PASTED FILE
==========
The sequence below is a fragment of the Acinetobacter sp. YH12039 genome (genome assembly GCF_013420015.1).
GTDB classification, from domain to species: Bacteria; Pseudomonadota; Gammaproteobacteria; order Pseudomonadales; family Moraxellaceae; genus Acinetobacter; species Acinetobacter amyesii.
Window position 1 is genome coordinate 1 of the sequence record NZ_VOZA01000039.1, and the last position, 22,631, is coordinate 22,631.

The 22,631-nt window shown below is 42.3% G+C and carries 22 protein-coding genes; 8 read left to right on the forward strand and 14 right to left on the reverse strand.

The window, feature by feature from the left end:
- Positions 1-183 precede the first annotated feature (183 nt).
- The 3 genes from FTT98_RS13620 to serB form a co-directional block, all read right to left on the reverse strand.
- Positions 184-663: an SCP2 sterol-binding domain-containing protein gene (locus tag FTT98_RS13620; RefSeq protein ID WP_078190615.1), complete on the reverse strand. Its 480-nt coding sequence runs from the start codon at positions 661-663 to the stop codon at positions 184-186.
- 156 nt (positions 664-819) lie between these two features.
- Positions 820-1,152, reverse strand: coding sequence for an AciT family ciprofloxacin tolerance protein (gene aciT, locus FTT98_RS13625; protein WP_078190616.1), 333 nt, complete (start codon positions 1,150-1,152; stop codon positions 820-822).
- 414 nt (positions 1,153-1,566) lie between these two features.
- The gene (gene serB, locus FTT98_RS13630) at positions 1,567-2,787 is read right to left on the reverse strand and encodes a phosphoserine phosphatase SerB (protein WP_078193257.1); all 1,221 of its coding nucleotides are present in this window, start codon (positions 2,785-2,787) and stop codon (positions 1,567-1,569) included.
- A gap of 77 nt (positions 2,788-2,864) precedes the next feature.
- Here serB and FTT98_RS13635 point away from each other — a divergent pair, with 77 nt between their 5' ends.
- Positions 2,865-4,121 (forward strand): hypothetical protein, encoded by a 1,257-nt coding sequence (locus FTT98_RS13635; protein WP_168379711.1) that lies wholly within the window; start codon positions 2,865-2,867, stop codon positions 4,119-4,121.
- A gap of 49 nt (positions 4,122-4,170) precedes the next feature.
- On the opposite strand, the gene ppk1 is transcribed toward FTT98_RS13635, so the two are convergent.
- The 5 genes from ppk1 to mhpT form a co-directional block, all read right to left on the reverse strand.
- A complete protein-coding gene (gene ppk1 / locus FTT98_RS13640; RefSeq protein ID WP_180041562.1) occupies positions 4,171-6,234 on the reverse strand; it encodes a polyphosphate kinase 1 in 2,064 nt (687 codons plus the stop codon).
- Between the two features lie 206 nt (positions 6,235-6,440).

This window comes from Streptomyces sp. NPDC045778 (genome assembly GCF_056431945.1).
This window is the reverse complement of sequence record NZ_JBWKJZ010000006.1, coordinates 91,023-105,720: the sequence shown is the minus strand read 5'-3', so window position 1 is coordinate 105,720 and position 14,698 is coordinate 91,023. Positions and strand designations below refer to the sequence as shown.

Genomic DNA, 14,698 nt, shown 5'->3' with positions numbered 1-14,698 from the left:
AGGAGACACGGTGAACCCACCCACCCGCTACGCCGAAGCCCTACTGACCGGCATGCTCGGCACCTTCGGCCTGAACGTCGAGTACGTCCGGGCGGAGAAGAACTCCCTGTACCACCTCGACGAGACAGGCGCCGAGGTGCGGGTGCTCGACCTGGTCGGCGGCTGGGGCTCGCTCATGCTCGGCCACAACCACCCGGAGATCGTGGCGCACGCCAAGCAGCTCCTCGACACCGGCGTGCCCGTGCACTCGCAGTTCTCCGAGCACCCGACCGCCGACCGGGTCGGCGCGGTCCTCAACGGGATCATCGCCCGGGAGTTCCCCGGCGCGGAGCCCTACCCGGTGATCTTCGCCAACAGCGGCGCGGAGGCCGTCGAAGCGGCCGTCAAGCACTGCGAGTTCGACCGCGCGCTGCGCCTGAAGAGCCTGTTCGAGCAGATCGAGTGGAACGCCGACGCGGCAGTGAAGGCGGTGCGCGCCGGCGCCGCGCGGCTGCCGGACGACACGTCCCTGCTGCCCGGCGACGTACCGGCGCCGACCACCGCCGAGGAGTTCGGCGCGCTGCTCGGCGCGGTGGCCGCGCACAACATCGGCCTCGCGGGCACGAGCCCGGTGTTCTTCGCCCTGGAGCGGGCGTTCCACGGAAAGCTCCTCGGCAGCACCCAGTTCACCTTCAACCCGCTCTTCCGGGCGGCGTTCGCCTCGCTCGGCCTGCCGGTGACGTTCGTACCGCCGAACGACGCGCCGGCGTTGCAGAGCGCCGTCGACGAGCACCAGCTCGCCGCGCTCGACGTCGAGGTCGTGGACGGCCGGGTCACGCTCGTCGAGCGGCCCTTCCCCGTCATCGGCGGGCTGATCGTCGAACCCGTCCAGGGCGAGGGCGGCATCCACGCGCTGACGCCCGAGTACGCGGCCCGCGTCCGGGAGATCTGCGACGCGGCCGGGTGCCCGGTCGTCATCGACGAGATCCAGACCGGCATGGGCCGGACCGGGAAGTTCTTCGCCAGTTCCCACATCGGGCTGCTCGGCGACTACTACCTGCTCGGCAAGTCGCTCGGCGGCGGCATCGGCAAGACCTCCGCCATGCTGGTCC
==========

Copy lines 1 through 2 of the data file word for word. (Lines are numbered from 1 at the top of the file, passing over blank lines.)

The sequence below is a fragment of the Acinetobacter sp. YH12039 genome (genome assembly GCF_013420015.1).
GTDB classification, from domain to species: Bacteria; Pseudomonadota; Gammaproteobacteria; order Pseudomonadales; family Moraxellaceae; genus Acinetobacter; species Acinetobacter amyesii.